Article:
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Reflections on energy and energy policy

By Ray Evans - posted Monday, 2 August 2004

There are many theories concerning the timing and extent of the Industrial Revolution - why it took place in the British Isles in the period 1750-1850 - but the development of that period which changed human life more than any other, was the invention and development of the steam engine, which for the first time in human history provided mechanical power which was not animal (including human) driven, or wind or water driven.

Steam engines were used first for pumping water from mines, and then in providing mechanical power for textile mills - hitherto driven by water power. Stevenson designed a steam engine which could be used as a locomotive for railway transport, and so the railway boom took off, and canals, which had provided enormous economic stimulus to the British economy of the mid to late 18th century, were superseded by the new transport technology.
Electricity did not make an appearance until the end of the 19th century but as a means of transporting power, and providing, heating, lighting, and mechanical power, wherever transmission lines could reach, it seemed to the people of the time to be miraculous in its beneficence. Lenin observed that communism was socialism plus electricity, and politicians of the Edwardian era were keen to supplant the infant privately-owned electricity supply industry, with government owned utilities. In most Australian states, the industry has been returned to the private sector but the regulatory burden is increasing rather than diminishing, and now the Commonwealth has got into the regulatory game, most notably with the Renewable Energy (Electricity) Act and its companion Renewable Energy (Electricity Charge) Act 2000.

This legislation has resulted in a new rent-seeking industry, the windmill industry, which locates giant wind mills on coast lines and other relatively high wind locations such as strategic hilltops and saddles, and other beauty spots. These windmills then produce electricity according to the random inclinations of the wind, and since the output of these devices is entirely unpredictable, the commercial value of the electricity they produce is close to zero. For every 100 MW of windmills that are installed, 80 MW of conventional thermal or hydro power is required as back-up. But the windmills, by legislative fiat, have pride of place in the generation queue. Their output has to be consumed, and paid for, at premium rates.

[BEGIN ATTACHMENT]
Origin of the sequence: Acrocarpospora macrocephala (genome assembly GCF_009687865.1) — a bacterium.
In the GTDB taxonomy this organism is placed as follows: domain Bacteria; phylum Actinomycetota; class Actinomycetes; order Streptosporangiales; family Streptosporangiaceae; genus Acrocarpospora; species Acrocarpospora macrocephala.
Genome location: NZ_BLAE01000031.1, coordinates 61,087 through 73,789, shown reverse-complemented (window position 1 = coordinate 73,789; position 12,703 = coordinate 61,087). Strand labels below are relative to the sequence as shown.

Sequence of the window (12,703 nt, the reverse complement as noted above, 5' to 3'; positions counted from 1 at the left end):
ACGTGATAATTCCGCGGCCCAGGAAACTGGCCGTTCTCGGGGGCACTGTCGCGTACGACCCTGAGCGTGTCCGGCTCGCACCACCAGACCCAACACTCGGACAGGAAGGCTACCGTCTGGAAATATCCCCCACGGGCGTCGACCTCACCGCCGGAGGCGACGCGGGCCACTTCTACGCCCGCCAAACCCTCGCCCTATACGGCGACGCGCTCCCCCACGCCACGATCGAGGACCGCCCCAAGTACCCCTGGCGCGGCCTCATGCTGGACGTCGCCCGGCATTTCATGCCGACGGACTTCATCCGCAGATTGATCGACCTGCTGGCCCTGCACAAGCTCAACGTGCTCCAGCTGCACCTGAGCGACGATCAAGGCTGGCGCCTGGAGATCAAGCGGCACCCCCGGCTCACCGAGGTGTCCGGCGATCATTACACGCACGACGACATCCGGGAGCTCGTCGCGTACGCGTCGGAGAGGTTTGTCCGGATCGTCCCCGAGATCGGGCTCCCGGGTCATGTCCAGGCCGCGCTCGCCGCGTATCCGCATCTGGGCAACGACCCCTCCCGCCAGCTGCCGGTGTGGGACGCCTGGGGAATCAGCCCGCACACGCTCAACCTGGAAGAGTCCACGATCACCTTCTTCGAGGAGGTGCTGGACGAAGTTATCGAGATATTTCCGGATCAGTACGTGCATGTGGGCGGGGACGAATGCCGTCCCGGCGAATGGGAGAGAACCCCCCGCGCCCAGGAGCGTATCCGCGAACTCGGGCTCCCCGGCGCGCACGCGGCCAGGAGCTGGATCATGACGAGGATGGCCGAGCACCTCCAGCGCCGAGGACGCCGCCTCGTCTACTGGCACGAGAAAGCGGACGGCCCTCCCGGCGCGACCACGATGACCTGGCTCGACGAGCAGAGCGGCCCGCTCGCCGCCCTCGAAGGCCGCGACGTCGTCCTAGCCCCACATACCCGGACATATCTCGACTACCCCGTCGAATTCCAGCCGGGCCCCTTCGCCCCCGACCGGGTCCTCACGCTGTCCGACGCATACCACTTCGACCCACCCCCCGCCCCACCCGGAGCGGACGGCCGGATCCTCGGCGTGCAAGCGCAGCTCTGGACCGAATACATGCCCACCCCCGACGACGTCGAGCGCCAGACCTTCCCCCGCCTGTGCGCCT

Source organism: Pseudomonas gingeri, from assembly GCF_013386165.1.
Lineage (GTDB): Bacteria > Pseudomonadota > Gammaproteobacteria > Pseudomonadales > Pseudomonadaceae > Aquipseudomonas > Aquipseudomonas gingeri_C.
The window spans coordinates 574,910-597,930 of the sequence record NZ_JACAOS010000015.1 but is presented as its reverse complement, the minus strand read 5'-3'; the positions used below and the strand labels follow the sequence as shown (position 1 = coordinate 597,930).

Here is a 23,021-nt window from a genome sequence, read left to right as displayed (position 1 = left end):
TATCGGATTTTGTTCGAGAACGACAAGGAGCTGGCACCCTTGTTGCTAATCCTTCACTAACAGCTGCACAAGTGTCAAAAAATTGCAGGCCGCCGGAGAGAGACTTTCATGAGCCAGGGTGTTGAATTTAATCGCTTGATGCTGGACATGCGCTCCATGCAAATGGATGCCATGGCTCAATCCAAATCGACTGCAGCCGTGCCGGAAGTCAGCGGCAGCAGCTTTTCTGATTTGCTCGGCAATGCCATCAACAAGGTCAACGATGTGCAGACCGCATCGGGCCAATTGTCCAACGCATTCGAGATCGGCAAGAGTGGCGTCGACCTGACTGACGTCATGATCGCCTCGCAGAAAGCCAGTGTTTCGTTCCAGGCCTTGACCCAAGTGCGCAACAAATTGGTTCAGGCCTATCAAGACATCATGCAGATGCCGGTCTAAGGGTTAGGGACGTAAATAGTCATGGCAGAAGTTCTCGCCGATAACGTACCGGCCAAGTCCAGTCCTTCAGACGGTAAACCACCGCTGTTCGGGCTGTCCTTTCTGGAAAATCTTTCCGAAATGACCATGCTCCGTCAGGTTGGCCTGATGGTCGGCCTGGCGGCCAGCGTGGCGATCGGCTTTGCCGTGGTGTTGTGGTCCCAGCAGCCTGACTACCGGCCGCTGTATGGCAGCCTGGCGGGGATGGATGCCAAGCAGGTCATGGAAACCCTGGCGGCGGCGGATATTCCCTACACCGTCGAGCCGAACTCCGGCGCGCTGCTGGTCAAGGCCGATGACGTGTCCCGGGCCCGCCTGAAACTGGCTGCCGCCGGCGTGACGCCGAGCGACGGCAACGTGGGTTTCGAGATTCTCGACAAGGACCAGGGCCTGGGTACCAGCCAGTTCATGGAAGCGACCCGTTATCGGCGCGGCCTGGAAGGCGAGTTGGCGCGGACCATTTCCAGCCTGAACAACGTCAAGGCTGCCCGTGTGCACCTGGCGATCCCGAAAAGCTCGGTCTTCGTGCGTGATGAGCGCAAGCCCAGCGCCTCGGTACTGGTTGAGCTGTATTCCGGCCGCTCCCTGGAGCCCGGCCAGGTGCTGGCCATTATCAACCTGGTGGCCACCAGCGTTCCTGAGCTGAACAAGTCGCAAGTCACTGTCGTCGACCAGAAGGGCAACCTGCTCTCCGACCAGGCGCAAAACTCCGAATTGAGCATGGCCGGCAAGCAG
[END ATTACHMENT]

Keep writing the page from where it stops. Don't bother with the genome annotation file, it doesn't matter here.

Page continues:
The cost to the electricity consumer of these behemoths is now approaching half a billion dollars annually and if the windmill programme continues, will reach a billion with four to five years.

For Australia, a country with the most competitive coal industry in the world, this is economic lunacy. To try to return to pre-Industrial Revolution technology - wind mills - and at the same time seek to shut down the cheapest coal based electricity in the world, is a manifestation of religious zeal, and it is now evident that for the Greens in particular, energy has acquired mystical overtones. Saving energy has assumed theological rather than mere economic importance; the more energy we save, the more likely it is that we will enter whatever Green Heaven Bob Brown has in store for us when we topple off this mortal coil. The Ten Commandments have been reduced to One - Thou shalt not consume any more energy than is necessary, and what is necessary shall be defined by the Green theologians.

This concern for saving energy goes much further than mere frugality and, as an example; economic rationality was discarded by the Victorian Government with its new housing regulations which came into effect on July 1 last. New houses in Victoria will cost on average an extra $20,000 in order to ensure that energy consumption is reduced to Scroogeian levels. The Carr Government has outbid the Bracks Government in that its new regulations will apply to renovations and extensions.
The payback period for this extra cost will be at least 25 years. This is a no-brainer of the first order, but if anyone has complained they have had no coverage. Even the Housing Industry Association, which has been at the forefront of agitation on the issue of housing affordability for the rising generation of Australians, was noticeably silent.